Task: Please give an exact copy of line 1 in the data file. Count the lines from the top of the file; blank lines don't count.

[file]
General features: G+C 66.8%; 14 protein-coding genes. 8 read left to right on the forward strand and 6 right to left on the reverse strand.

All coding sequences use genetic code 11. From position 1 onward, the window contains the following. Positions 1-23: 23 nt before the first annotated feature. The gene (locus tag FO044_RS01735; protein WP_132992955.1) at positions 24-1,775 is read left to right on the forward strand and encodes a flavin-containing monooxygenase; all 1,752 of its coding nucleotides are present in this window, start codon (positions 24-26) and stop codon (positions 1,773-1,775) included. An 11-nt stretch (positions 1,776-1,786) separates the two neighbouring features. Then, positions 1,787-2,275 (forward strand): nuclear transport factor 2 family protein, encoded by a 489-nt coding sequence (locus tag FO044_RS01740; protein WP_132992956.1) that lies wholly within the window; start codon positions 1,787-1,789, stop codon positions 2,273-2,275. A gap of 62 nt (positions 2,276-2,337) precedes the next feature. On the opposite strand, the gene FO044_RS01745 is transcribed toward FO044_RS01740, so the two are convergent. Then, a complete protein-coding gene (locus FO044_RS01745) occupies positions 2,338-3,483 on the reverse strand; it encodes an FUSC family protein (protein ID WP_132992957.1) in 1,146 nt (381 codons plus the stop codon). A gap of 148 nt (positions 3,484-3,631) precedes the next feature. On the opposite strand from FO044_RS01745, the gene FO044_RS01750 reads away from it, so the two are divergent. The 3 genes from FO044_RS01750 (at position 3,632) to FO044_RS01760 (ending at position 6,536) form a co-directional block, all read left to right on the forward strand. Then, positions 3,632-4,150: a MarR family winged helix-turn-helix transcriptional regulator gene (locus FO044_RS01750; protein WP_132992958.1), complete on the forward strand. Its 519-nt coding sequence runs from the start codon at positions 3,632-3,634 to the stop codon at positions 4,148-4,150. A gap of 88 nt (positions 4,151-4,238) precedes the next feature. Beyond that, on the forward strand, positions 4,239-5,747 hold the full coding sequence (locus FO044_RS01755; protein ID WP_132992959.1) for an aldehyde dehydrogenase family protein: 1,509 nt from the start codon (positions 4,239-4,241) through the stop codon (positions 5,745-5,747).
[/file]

General features: G+C 66.8%; 14 protein-coding genes. 8 read left to right on the forward strand and 6 right to left on the reverse strand.